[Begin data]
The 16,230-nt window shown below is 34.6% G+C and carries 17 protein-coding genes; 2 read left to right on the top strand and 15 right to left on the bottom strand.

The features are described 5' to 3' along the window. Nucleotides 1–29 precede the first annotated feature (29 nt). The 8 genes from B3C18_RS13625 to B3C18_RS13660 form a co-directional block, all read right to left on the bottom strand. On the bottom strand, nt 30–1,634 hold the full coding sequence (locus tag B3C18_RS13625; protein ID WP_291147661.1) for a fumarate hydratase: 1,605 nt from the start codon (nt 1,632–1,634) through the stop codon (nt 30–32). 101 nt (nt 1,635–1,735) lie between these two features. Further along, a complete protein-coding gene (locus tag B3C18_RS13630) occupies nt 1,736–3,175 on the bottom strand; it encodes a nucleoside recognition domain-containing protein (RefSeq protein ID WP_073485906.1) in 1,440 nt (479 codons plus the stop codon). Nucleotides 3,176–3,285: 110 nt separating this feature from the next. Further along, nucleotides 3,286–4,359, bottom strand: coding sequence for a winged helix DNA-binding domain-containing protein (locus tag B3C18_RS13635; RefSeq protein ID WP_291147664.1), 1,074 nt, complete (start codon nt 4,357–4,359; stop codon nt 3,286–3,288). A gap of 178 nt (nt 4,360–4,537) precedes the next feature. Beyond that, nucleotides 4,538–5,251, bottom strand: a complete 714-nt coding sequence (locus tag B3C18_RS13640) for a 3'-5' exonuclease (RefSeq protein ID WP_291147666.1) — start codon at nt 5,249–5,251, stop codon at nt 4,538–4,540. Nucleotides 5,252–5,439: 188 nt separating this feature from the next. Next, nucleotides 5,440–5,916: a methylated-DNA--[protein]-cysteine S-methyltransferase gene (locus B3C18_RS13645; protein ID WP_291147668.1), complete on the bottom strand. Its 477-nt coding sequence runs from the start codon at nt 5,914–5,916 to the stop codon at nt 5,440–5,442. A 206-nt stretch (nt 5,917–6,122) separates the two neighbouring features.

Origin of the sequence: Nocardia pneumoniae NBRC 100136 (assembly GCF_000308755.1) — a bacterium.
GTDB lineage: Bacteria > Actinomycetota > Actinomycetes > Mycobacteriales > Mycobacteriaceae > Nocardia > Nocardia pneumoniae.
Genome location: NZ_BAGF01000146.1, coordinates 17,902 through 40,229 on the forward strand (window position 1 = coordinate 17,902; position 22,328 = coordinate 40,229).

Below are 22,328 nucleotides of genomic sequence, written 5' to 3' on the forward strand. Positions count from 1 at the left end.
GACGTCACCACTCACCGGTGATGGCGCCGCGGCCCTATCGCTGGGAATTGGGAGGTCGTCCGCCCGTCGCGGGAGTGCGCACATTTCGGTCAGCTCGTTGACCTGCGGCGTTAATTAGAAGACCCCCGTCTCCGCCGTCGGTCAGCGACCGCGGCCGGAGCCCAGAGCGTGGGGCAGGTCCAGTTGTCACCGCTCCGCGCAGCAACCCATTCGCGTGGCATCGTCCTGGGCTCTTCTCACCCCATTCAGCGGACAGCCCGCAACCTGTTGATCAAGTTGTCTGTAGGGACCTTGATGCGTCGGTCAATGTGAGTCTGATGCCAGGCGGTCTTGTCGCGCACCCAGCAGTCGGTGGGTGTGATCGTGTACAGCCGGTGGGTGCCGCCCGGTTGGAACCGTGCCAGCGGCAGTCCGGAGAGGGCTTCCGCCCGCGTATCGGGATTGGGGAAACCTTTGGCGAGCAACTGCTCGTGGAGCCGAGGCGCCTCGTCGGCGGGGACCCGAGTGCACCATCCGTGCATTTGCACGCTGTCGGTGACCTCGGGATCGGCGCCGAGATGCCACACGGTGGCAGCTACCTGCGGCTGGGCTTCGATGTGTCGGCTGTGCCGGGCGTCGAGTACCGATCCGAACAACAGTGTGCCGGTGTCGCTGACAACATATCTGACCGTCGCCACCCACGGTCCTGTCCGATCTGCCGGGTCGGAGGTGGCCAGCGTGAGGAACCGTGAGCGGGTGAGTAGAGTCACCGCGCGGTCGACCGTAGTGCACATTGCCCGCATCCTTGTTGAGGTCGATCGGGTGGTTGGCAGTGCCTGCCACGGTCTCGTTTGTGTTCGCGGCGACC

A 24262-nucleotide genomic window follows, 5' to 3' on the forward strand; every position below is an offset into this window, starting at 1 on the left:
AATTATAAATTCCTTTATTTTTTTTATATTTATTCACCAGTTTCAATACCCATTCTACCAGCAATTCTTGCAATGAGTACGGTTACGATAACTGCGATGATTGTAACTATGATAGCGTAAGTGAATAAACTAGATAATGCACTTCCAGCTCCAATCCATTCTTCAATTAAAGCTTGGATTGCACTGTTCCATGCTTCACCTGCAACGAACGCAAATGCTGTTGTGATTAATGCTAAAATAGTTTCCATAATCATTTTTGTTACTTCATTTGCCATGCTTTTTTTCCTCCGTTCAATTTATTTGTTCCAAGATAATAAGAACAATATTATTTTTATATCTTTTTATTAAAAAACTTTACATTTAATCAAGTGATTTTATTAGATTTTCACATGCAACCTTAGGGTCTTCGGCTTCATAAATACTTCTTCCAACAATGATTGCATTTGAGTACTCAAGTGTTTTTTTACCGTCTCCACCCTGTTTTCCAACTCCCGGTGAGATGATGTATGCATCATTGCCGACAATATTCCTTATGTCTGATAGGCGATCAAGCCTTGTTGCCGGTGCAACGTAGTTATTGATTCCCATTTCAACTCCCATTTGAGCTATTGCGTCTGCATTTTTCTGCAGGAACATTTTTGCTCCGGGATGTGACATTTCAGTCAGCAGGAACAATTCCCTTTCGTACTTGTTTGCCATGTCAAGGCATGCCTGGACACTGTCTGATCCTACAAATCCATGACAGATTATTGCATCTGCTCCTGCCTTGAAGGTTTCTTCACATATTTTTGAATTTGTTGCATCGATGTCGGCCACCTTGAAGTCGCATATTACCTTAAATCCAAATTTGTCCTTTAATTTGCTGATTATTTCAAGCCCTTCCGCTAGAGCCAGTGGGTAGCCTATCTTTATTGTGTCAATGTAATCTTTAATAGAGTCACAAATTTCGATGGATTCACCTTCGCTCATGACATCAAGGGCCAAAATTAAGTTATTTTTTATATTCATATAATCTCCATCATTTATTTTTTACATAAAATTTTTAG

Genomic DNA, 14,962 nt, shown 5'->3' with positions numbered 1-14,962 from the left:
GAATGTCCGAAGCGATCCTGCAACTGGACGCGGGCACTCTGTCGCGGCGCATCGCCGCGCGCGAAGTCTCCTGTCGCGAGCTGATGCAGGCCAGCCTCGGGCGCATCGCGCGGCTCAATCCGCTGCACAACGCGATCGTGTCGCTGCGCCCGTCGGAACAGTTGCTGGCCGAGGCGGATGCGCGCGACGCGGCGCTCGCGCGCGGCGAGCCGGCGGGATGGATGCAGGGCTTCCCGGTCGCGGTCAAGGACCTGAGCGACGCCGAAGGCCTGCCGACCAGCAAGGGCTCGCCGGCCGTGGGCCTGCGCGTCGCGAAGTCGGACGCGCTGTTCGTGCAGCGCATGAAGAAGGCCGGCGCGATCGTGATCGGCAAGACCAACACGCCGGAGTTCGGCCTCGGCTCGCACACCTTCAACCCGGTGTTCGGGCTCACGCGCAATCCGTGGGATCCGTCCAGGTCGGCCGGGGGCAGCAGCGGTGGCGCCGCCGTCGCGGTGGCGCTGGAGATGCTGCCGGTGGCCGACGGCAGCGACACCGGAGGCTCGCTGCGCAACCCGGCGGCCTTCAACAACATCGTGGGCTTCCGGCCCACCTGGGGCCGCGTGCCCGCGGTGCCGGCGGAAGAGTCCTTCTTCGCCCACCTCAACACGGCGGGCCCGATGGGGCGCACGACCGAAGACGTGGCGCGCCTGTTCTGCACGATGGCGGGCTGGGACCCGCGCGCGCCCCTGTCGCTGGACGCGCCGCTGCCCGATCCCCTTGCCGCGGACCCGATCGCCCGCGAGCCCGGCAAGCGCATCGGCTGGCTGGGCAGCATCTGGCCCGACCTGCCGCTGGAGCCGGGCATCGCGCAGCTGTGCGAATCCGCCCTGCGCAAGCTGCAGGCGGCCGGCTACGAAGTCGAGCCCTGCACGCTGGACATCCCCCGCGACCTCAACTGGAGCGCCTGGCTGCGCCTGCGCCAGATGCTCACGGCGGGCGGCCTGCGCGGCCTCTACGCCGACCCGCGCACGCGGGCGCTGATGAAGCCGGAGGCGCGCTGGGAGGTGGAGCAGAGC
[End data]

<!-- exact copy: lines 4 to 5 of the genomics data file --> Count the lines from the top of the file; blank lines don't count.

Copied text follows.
GTDB lineage: Bacteria > Actinomycetota > Actinomycetes > Mycobacteriales > Mycobacteriaceae > Nocardia > Nocardia pneumoniae.
Genome location: NZ_BAGF01000146.1, coordinates 17,902 through 40,229 on the forward strand (window position 1 = coordinate 17,902; position 22,328 = coordinate 40,229).